Twitter may have been sharing some users’ data without their say-so, it announced.
There are two issues, both related to Twitter finding out that it’s been ignoring user preferences for how our data gets used and/or shared. As of Monday, both problems had been fixed.
Glitch No. 1: Sharing data without permission
The first bug has been active since May 2018. It had to do with users clicking or viewing an ad for a mobile app and then interacting with that app. If you did, Twitter says it may have shared certain data about you – for example, your country code, your device type, and information about the ad and when you interacted with it.
Even if you didn’t give it permission to share your data, it may have done so, passing it along to the business partners that it uses for ad tracking and measurement.
Twitter didn’t identify which mobile app(s) triggered the bug. Nor did it say how many users were affected. Its investigation is ongoing, Twitter said, and once it finds out more details such as number of affected users, it will let us know:
We know you will want to know if you were personally affected, and how many people in total were involved. We are still conducting our investigation to determine who may have been impacted and if we discover more information that is useful we will share it.
Glitch No. 2: Showing device-specific ads without permission
Twitter says that it messed up on a second issue starting in September 2018. This one has to do with a process it uses to tailor ads. It may have shown some users ads based on “inferences” it made about the devices you use, again without your say-so.
This time, the data stayed within Twitter instead of getting shared with its partners. It didn’t contain anything highly sensitive, such as passwords or email accounts.
As Twitter explains on this page about personalization, when you log in to Twitter on a browser or device, it associates that browser or device with your Twitter account. Even when you’re not logged in to Twitter, it may also get information about your devices or browsers. For example, one of its partners might share the information, or you might visit twitter.com, or you might visit one of its advertiser’s sites or use their mobile apps.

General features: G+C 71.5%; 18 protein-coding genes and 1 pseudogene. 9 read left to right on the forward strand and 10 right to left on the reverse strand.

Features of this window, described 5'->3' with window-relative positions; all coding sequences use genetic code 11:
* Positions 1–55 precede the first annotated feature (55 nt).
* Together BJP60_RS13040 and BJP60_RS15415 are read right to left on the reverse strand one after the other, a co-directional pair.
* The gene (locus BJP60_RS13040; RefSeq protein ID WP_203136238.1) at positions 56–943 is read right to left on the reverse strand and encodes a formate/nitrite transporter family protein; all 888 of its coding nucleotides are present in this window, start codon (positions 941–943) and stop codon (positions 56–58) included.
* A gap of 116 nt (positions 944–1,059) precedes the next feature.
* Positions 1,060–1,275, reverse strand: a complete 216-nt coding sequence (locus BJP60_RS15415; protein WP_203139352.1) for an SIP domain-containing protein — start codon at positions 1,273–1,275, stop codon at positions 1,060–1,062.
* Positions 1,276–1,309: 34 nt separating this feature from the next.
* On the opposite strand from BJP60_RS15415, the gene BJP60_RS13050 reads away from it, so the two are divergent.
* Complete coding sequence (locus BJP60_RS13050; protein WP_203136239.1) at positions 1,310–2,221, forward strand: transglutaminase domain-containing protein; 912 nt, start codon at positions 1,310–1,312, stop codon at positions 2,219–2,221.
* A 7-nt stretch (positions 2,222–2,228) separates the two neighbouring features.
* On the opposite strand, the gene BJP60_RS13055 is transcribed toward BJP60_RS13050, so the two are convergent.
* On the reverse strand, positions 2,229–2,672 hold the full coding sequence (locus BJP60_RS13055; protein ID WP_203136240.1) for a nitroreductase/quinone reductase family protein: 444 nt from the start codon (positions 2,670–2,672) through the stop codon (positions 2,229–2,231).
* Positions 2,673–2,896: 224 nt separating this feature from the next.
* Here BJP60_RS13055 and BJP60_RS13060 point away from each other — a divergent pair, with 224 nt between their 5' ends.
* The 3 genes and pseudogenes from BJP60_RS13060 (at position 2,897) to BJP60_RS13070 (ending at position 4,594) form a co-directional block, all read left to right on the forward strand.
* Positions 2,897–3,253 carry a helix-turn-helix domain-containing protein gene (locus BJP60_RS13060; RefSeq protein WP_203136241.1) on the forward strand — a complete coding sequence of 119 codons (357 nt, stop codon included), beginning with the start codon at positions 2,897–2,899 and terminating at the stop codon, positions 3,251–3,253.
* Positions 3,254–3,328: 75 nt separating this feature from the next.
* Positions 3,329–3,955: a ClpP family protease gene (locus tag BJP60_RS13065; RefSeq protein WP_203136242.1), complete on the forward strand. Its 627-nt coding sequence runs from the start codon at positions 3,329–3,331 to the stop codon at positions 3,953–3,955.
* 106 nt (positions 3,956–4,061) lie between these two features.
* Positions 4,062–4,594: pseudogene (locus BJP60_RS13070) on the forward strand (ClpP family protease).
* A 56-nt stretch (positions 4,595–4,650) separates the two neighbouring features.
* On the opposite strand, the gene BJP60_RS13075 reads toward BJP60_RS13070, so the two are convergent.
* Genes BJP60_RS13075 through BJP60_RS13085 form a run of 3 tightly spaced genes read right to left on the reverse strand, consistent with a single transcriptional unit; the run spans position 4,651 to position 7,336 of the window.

Most commonly, it will use your IP address and the time that it got the information and will infer that certain browsers or devices are associated with one another or with your account.
In order to personalize your Twitter experience, the platform figures out what browsers and devices are associated with your account. For example, if you use Twitter on Android around the same time and from the same network where you browse sports websites with embedded Tweets on a computer, Twitter might infer that that Android device is related to your laptop and will then suggest sports-related content, such as sports-related ads and Tweets, on your Android device. It makes similar inferences relating to your email addresses, which may share first names, last names or initials, and will later serve you advertisements from advertisers that were trying to reach email addresses with those elements.
You’re supposed to be able to control whether Twitter does all this. (You can customize your personalization and data settings here.) You should be able to customize whether or not it can make inferences based on the browsers or devices you use when you’re not actually logged in to Twitter, or the email addresses and phone numbers that are similar to the ones that you’ve linked to your Twitter account.
Well, oops redux. That problem, like the data-sharing with partners one, was fixed as of Monday.
What to do?
Nothing. Twitter says it doesn’t believe you need to do anything, besides check your settings.
But these are not the first Twitter “oopses” of the year.
A few months ago – May 2019 – Twitter aditted to a similar sharing gaffe with a partner: it had been mistakenly collecting and sharing some iOS accounts’ location data with one of its partners, even if a user hadn’t opted in to sharing the data.
Before that – January 2019 – Android users had their own run-in with mistaken, unauthorized sharing. Twitter said that it found a bug that exposed some Android private tweets to public view. That one went unnoticed for more than 4 years.